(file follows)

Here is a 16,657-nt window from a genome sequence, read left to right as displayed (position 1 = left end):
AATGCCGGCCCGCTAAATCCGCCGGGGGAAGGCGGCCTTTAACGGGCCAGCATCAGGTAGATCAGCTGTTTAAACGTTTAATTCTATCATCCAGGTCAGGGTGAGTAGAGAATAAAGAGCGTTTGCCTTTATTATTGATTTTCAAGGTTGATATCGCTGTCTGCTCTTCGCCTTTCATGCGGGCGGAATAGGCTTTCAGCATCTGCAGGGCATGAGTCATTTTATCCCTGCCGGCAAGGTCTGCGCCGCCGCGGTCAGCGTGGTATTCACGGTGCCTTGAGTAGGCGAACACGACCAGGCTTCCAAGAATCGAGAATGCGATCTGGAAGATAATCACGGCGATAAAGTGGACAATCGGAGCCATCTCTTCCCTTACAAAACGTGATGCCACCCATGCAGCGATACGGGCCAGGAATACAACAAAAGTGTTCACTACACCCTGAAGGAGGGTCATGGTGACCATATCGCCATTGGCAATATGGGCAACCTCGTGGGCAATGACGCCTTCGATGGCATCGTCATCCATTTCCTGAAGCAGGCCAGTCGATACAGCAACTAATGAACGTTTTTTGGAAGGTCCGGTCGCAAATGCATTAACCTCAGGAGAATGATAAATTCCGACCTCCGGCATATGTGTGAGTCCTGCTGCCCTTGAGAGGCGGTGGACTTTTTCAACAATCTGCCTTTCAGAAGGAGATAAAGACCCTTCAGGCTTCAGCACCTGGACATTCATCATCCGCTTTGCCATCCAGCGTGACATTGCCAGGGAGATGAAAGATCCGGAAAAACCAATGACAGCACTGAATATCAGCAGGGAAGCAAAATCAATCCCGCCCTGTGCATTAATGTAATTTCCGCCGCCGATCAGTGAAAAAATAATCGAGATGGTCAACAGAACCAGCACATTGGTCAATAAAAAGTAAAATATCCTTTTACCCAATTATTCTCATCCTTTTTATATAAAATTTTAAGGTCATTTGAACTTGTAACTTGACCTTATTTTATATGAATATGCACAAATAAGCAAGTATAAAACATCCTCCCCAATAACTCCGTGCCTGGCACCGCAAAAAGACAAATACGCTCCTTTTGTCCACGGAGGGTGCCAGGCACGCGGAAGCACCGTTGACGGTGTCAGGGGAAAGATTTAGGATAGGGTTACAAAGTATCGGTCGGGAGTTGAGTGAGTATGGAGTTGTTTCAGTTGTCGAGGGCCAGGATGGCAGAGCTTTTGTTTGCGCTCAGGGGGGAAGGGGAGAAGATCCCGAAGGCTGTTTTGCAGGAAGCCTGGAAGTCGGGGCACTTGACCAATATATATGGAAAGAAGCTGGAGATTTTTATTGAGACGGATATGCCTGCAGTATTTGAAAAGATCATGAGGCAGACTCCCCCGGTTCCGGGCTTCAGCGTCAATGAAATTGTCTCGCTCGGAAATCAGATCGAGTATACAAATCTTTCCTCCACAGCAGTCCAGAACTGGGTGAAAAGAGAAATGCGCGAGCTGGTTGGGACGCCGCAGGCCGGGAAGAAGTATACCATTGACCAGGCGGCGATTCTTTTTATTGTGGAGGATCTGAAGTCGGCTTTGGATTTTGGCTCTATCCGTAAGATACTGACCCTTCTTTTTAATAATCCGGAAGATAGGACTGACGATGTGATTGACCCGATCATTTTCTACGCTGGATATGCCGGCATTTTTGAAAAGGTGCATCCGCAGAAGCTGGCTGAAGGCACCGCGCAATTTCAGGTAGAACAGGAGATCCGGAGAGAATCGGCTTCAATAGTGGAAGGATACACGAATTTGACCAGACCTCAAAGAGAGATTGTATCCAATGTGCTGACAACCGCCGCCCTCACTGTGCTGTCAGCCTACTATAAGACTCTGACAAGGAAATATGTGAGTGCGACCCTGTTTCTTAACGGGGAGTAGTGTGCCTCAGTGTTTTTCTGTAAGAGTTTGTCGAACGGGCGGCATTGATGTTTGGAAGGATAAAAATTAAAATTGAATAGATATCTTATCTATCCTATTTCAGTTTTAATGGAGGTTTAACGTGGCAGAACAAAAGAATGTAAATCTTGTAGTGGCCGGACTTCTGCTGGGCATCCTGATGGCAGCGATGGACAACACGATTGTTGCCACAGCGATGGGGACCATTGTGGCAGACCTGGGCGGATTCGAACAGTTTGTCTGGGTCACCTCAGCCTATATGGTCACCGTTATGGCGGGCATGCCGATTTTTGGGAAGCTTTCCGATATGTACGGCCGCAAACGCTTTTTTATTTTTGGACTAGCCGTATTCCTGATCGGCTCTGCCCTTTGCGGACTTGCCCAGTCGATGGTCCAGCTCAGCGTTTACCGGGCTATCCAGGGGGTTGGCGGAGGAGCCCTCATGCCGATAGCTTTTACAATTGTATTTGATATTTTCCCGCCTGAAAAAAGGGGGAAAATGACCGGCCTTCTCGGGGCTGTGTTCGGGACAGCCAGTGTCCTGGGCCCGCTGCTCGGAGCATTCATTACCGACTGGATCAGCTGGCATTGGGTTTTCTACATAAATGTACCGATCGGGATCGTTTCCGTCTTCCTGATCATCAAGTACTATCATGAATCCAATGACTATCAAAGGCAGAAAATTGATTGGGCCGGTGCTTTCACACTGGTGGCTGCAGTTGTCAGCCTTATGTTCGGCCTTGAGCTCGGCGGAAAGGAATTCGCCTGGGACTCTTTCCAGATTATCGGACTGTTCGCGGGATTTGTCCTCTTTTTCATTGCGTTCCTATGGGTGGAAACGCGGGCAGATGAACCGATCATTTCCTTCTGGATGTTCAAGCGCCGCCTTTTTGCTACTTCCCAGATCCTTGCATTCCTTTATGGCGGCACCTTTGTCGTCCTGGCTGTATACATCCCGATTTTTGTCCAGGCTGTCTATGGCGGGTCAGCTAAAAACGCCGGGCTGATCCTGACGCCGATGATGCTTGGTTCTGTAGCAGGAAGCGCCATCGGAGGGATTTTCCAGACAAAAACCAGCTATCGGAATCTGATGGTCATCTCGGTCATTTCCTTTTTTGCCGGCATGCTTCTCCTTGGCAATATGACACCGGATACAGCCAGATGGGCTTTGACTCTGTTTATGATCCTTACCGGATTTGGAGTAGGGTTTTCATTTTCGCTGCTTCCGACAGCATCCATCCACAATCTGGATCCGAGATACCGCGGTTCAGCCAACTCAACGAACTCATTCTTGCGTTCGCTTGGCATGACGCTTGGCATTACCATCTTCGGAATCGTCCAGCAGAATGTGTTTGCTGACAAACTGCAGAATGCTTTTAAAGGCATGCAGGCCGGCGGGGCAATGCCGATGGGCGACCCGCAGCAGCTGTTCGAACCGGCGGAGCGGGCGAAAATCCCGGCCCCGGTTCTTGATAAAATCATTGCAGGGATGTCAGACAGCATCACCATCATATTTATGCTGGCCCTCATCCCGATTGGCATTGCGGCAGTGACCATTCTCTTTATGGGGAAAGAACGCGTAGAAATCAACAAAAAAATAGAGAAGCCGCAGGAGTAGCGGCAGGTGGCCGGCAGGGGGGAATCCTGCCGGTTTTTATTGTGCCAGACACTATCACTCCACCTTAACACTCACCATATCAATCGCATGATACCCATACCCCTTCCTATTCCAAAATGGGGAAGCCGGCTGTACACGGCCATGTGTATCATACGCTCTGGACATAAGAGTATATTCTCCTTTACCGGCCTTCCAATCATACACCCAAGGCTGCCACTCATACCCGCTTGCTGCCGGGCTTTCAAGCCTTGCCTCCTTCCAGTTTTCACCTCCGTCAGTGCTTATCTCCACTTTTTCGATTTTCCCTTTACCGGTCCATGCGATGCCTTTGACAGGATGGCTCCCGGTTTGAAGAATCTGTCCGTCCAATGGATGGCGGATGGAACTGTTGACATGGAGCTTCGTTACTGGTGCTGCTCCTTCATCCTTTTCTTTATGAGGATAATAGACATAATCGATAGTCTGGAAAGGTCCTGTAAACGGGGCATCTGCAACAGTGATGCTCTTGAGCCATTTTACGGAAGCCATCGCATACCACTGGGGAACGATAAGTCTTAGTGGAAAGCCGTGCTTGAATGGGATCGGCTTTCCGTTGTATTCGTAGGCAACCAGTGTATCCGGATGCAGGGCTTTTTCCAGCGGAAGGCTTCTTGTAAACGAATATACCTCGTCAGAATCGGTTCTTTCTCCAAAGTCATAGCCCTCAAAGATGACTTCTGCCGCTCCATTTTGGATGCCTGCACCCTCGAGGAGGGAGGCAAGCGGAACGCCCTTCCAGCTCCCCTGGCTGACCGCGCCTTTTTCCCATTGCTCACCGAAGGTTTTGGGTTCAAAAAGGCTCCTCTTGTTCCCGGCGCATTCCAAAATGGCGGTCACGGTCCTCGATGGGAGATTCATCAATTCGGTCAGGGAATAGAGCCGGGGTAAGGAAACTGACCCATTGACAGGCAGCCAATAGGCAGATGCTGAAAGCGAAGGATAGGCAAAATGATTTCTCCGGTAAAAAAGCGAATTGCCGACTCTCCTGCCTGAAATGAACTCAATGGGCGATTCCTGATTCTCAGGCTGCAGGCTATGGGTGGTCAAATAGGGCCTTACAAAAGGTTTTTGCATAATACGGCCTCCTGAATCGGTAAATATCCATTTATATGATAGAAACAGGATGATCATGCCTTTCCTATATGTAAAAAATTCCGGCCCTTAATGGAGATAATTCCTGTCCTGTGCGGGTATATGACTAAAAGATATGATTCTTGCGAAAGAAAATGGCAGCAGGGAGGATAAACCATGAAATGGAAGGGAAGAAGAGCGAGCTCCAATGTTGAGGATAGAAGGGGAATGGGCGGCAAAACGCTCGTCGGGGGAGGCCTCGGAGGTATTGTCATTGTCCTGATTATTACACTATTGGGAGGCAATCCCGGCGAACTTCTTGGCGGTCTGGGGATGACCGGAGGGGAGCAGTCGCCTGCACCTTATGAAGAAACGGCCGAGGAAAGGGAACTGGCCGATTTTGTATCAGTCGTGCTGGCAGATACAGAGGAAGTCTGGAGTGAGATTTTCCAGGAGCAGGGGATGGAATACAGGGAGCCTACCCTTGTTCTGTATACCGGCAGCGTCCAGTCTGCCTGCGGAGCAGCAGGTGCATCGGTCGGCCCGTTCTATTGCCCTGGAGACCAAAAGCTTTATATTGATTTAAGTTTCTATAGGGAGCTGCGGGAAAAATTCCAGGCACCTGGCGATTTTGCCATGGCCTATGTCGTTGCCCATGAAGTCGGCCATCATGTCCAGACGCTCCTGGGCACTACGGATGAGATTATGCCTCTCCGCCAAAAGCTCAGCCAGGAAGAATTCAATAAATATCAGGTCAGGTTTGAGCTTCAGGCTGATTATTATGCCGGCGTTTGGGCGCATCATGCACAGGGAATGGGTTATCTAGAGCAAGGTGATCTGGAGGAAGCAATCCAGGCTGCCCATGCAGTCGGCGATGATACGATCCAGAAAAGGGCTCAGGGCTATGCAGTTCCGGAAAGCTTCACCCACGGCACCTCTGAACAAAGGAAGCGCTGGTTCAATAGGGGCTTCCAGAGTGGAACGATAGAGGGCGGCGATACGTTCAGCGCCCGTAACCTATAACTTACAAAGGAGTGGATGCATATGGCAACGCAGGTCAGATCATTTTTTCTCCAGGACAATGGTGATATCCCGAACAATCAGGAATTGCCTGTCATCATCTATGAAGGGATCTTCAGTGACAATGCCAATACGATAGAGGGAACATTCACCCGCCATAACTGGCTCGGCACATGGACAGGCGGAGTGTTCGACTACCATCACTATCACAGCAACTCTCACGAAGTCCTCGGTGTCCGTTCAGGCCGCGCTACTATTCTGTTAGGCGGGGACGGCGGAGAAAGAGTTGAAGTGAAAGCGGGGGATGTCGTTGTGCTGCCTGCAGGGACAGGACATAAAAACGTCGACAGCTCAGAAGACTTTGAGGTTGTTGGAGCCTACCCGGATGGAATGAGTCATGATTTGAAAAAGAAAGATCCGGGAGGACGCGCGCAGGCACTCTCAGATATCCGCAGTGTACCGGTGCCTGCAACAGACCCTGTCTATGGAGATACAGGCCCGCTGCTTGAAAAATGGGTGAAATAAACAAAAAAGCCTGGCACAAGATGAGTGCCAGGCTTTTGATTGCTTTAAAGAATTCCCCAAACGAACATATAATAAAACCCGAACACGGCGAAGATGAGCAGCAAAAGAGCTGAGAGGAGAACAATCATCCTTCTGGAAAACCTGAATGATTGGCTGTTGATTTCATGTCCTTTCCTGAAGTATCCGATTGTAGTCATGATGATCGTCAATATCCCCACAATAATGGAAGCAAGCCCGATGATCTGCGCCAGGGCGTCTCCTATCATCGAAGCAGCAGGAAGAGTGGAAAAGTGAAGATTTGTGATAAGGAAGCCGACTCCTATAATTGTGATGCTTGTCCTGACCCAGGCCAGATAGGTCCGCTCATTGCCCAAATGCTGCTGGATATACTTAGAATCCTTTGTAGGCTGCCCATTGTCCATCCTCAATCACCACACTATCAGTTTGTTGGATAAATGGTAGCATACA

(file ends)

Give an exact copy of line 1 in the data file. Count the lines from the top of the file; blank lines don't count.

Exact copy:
Here is a 16,657-nt window from a genome sequence, read left to right as displayed (position 1 = left end):